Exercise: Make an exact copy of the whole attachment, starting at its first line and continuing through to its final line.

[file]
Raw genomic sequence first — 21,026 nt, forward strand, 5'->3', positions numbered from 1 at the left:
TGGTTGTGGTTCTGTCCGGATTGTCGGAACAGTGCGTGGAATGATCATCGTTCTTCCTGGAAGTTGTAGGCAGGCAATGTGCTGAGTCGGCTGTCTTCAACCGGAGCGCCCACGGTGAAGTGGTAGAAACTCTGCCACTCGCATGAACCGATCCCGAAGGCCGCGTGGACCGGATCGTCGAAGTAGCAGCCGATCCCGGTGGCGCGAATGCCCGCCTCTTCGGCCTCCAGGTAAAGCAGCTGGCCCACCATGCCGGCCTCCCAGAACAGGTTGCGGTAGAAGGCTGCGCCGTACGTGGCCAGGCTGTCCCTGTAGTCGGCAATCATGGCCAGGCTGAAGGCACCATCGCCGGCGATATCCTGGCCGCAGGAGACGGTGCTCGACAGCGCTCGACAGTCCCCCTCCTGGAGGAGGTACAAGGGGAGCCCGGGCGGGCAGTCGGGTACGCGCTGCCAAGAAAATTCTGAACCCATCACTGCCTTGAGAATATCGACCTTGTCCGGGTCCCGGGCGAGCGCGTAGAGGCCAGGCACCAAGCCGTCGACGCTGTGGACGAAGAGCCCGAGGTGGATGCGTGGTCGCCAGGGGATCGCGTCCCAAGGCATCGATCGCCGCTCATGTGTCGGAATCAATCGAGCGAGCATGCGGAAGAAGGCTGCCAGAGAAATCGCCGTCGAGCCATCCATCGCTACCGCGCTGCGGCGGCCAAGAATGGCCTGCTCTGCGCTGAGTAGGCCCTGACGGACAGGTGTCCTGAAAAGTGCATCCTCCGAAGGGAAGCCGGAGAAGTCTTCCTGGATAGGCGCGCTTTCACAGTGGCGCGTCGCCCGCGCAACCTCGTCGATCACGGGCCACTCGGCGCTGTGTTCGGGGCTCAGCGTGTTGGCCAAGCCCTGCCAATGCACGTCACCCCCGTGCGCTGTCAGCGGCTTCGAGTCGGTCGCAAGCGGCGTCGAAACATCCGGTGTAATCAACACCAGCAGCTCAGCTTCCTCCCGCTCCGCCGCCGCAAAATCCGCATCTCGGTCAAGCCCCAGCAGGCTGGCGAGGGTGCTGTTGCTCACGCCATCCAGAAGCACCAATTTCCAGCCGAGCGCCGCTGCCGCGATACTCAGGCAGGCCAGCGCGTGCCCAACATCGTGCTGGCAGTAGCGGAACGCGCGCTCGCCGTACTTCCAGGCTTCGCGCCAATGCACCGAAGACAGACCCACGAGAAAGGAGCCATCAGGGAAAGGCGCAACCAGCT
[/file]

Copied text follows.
Raw genomic sequence first — 21,026 nt, forward strand, 5'->3', positions numbered from 1 at the left:
TGGTTGTGGTTCTGTCCGGATTGTCGGAACAGTGCGTGGAATGATCATCGTTCTTCCTGGAAGTTGTAGGCAGGCAATGTGCTGAGTCGGCTGTCTTCAACCGGAGCGCCCACGGTGAAGTGGTAGAAACTCTGCCACTCGCATGAACCGATCCCGAAGGCCGCGTGGACCGGATCGTCGAAGTAGCAGCCGATCCCGGTGGCGCGAATGCCCGCCTCTTCGGCCTCCAGGTAAAGCAGCTGGCCCACCATGCCGGCCTCCCAGAACAGGTTGCGGTAGAAGGCTGCGCCGTACGTGGCCAGGCTGTCCCTGTAGTCGGCAATCATGGCCAGGCTGAAGGCACCATCGCCGGCGATATCCTGGCCGCAGGAGACGGTGCTCGACAGCGCTCGACAGTCCCCCTCCTGGAGGAGGTACAAGGGGAGCCCGGGCGGGCAGTCGGGTACGCGCTGCCAAGAAAATTCTGAACCCATCACTGCCTTGAGAATATCGACCTTGTCCGGGTCCCGGGCGAGCGCGTAGAGGCCAGGCACCAAGCCGTCGACGCTGTGGACGAAGAGCCCGAGGTGGATGCGTGGTCGCCAGGGGATCGCGTCCCAAGGCATCGATCGCCGCTCATGTGTCGGAATCAATCGAGCGAGCATGCGGAAGAAGGCTGCCAGAGAAATCGCCGTCGAGCCATCCATCGCTACCGCGCTGCGGCGGCCAAGAATGGCCTGCTCTGCGCTGAGTAGGCCCTGACGGACAGGTGTCCTGAAAAGTGCATCCTCCGAAGGGAAGCCGGAGAAGTCTTCCTGGATAGGCGCGCTTTCACAGTGGCGCGTCGCCCGCGCAACCTCGTCGATCACGGGCCACTCGGCGCTGTGTTCGGGGCTCAGCGTGTTGGCCAAGCCCTGCCAATGCACGTCACCCCCGTGCGCTGTCAGCGGCTTCGAGTCGGTCGCAAGCGGCGTCGAAACATCCGGTGTAATCAACACCAGCAGCTCAGCTTCCTCCCGCTCCGCCGCCGCAAAATCCGCATCTCGGTCAAGCCCCAGCAGGCTGGCGAGGGTGCTGTTGCTCACGCCATCCAGAAGCACCAATTTCCAGCCGAGCGCCGCTGCCGCGATACTCAGGCAGGCCAGCGCGTGCCCAACATCGTGCTGGCAGTAGCGGAACGCGCGCTCGCCGTACTTCCAGGCTTCGCGCCAATGCACCGAAGACAGACCCACGAGAAAGGAGCCATCAGGGAAAGGCGCAACCAGCT